Alex Wilson is a writer and actor from northern Ohio and now based in Carrboro, North Carolina. His stories and comics have appeared/will appear in
Asimov's Science Fiction, The Rambler, Outlaw Territory II (Image Comics), Weird Tales, Futurismic, LCRW and elsewhere. Locus has called him a "promising new writer," and Publishers Weekly also has nice things to say. Website)

Alex has performed lead roles in the North American premiere of (Richard Taylor's musical)
Whistle Down the Wind and (Emmy-nominated director Jack Lucido's film) The Third Cord. He has recently appeared in the Deep Dish Theater productions of Hedda Gabler and Moon for the Misbegotten, and recorded narrations for Escape Pod and Night Shade Books. (Acting Resume/Reel) On early Telltale recordings, Alex is sometimes credited as "Alexander Wilson." He founded Telltale in 2004.

 

The Gettysburg Address

Wednesday, March 15th, 2006

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Podcast MP3

by Abraham Lincoln
2 minutes, 22 seconds
Unabridged Speech
1863

Lincoln

“Four score and seven years ago, our fathers brought forth upon this continent a new nation, conceived in liberty, and dedicated to the propisition that all men are created equal. Now we are engaged in a great Civil War…” Given by US President Abraham Lincoln on the battlefield November 19, 1863, after the hard-fought, casualty-ridden, and turning-point Civil War battle near Gettysburg, PA.

This speech is inscribed, along with Lincoln’s Second Inaugural Address, in the Lincoln Memorial in Washington, D.C. Read by Alex Wilson.

Read more, listen to a sample, etc…

Give Me Liberty or Give Me Death

Wednesday, January 18th, 2006

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by Patrick Henry
6 minutes, 51 seconds
Unabridged Speech
1775

Patrick Henry’s address to the second Virginia Convention in March 23, 1775, where he offered a resolution that put the colony in a state of defense leading up to the American Revolution.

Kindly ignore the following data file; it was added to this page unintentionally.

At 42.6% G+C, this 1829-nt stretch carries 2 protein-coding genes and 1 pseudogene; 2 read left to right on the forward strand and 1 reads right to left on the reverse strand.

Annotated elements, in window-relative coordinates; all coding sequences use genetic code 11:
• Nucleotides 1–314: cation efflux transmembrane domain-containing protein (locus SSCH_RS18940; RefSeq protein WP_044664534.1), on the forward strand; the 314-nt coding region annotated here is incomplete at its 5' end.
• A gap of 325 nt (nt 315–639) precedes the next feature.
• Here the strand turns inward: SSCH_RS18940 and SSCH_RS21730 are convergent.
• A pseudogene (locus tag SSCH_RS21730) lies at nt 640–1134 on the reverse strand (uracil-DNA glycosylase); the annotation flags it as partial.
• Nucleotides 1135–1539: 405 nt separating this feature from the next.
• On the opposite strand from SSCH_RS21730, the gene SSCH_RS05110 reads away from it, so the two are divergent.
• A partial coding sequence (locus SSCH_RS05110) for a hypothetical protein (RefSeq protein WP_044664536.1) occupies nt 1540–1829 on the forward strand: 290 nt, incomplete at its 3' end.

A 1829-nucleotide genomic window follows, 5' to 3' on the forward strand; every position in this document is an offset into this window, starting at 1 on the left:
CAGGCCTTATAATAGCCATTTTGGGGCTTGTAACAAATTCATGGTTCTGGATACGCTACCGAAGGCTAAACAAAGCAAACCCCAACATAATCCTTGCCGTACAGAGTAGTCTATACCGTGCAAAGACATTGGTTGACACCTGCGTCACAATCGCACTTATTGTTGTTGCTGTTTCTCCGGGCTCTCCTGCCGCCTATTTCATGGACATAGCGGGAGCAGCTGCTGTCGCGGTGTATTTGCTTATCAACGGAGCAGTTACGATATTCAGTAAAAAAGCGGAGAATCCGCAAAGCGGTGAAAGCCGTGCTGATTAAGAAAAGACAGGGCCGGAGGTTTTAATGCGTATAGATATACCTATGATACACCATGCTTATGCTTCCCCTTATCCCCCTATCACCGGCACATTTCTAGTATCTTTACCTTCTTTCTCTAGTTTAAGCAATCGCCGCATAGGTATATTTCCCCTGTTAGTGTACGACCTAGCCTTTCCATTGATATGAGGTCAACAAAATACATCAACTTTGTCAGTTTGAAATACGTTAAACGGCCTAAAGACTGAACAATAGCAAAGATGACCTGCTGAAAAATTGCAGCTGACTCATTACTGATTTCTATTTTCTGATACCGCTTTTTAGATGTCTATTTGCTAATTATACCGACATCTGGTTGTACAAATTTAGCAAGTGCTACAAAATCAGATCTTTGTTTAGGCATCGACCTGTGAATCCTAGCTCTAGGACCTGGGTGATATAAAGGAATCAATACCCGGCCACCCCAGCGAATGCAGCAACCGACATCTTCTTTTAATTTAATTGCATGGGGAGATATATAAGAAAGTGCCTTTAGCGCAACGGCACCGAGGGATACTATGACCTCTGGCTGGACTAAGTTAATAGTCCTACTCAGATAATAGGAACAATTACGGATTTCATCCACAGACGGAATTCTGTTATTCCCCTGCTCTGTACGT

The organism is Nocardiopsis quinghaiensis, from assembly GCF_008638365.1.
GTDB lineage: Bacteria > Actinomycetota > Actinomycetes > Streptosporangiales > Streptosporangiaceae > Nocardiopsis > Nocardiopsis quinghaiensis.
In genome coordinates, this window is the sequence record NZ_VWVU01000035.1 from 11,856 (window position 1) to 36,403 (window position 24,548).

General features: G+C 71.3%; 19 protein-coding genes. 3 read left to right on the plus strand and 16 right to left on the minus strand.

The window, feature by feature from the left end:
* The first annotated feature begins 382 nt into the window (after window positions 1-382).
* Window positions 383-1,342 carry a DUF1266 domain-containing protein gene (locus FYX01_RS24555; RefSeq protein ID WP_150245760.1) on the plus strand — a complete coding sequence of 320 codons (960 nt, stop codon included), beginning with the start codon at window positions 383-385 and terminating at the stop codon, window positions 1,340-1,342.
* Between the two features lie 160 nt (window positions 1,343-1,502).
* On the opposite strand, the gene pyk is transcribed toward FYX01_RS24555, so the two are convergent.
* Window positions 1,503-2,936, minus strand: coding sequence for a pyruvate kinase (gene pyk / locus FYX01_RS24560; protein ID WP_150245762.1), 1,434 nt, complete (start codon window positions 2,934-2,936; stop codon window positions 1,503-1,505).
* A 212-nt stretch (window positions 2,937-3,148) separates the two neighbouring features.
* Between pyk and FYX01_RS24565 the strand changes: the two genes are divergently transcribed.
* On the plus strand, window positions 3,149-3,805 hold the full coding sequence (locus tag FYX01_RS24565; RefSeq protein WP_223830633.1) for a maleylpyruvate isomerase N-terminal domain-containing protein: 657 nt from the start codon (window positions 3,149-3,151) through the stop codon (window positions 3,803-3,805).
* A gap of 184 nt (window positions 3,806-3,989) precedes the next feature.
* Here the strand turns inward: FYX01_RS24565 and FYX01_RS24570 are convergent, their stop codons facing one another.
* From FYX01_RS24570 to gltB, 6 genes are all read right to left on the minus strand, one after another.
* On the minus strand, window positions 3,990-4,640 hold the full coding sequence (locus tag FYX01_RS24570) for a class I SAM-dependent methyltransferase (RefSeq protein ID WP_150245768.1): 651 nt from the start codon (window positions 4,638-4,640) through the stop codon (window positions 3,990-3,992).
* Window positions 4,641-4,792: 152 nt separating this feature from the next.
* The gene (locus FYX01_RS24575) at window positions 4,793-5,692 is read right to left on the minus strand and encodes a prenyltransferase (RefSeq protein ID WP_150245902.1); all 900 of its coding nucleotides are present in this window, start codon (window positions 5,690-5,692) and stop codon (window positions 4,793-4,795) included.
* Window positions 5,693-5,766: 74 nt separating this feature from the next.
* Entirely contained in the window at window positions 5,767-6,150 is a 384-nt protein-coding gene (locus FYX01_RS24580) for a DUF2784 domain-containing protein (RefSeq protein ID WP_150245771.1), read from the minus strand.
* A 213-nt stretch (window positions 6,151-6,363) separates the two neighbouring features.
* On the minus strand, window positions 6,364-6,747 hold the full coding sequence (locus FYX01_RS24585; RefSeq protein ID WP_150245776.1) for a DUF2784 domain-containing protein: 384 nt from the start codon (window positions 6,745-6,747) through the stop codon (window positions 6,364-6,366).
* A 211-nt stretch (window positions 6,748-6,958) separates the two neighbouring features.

A bestselling Telltale recording (and one of the first), now available free with a Creative Commons License. Read by Alex Wilson.

AIF (uncompressed audio) file available at The Internet Archive

Learn more about Patrick Henry at Wikipedia

Purchase Give Me Liberty in print/book form at Amazon.com via this link and Telltale Weekly gets a small percentage of the purchase price. [new window]

Patrick Henry (1736-1799) was an accomplished orator and political leader during the American Revolution. He was twice governor of Virginia and served as a delegate to the first Continental Congress, the House of Burgesses, and the Virginia provincial convention. Before and after the American Revolution, he championed individual liberties to the point of unsuccessfully opposing the ratification of the US Constitution, fearing it gave the federal government too much power, and successfully working to have the Bill of Rights added.


Alex Wilson is a writer and actor from northern Ohio and now based in Carrboro, North Carolina. His stories and comics have appeared/will appear in
Asimov's Science Fiction, The Rambler, Outlaw Territory II (Image Comics), Weird Tales, Futurismic, LCRW and elsewhere. Locus has called him a "promising new writer," and Publishers Weekly also has nice things to say. Website)

Alex has performed lead roles in the North American premiere of (Richard Taylor's musical)
Whistle Down the Wind and (Emmy-nominated director Jack Lucido's film) The Third Cord. He has recently appeared in the Deep Dish Theater productions of Hedda Gabler and Moon for the Misbegotten, and recorded narrations for Escape Pod and Night Shade Books. (Acting Resume/Reel) On early Telltale recordings, Alex is sometimes credited as "Alexander Wilson." He founded Telltale in 2004.